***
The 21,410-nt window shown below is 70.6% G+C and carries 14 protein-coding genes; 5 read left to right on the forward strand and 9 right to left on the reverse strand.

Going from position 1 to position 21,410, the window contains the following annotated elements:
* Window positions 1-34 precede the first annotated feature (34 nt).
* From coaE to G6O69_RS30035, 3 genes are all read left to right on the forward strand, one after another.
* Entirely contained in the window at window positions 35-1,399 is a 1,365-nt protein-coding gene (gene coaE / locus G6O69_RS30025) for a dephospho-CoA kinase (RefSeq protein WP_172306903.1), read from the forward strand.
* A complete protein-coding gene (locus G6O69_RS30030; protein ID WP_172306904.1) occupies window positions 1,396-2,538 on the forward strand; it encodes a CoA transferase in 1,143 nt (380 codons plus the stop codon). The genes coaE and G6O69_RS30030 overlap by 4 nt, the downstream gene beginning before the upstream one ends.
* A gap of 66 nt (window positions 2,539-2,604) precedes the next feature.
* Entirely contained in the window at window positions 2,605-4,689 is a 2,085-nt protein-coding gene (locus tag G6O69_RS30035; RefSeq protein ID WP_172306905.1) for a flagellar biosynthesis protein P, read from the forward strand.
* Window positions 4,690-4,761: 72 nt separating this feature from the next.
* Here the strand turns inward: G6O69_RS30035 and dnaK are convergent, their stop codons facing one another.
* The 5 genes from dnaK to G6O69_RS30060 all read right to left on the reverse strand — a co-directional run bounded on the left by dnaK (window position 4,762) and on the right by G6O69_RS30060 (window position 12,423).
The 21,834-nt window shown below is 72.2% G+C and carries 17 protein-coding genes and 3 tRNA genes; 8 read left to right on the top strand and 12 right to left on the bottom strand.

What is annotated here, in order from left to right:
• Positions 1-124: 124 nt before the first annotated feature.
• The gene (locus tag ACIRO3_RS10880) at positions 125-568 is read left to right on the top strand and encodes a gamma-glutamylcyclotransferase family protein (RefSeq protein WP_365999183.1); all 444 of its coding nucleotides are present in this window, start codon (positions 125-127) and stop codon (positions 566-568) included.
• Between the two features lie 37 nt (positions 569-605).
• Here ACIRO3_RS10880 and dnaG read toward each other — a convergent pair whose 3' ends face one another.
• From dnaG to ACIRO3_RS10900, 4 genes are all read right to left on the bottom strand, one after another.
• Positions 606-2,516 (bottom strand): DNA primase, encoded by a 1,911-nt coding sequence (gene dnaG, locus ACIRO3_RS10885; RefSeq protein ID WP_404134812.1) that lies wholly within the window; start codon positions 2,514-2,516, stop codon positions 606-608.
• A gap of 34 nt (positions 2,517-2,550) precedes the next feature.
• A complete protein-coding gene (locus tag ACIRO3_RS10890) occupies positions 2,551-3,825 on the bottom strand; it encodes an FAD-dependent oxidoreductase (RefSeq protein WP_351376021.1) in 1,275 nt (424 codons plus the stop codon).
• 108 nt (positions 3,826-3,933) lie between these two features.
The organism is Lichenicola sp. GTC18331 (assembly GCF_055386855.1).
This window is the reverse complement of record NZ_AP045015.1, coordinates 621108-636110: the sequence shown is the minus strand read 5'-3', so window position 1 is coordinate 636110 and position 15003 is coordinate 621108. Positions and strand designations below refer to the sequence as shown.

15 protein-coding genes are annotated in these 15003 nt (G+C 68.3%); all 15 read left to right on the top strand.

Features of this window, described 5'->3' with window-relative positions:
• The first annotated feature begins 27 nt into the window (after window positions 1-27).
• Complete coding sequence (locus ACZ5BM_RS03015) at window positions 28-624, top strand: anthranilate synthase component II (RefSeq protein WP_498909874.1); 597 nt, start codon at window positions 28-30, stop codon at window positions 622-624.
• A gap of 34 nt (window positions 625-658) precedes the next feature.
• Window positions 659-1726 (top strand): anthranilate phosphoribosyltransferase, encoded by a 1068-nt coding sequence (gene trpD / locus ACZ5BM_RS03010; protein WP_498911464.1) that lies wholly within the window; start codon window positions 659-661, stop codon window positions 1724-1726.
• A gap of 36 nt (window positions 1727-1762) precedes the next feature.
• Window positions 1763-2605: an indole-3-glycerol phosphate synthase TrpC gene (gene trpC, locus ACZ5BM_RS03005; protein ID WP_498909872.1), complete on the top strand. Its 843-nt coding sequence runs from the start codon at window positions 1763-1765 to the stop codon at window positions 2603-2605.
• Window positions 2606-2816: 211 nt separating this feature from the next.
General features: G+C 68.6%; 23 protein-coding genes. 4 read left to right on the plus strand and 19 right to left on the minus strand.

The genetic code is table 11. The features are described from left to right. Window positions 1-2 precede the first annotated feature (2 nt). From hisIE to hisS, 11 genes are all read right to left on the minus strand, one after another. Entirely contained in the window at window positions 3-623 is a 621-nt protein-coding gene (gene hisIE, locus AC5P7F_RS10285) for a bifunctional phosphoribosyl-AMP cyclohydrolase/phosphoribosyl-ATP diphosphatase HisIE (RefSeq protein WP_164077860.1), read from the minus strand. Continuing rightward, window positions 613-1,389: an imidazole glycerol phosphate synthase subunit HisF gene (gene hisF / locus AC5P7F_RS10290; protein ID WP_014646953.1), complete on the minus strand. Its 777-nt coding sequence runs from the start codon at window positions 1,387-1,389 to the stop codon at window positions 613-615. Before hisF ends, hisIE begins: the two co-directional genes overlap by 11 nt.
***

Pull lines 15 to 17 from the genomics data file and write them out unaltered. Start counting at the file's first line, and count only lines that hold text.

• The gene (locus tag ACIRO3_RS10880) at positions 125-568 is read left to right on the top strand and encodes a gamma-glutamylcyclotransferase family protein (RefSeq protein WP_365999183.1); all 444 of its coding nucleotides are present in this window, start codon (positions 125-127) and stop codon (positions 566-568) included.
• Between the two features lie 37 nt (positions 569-605).
• Here ACIRO3_RS10880 and dnaG read toward each other — a convergent pair whose 3' ends face one another.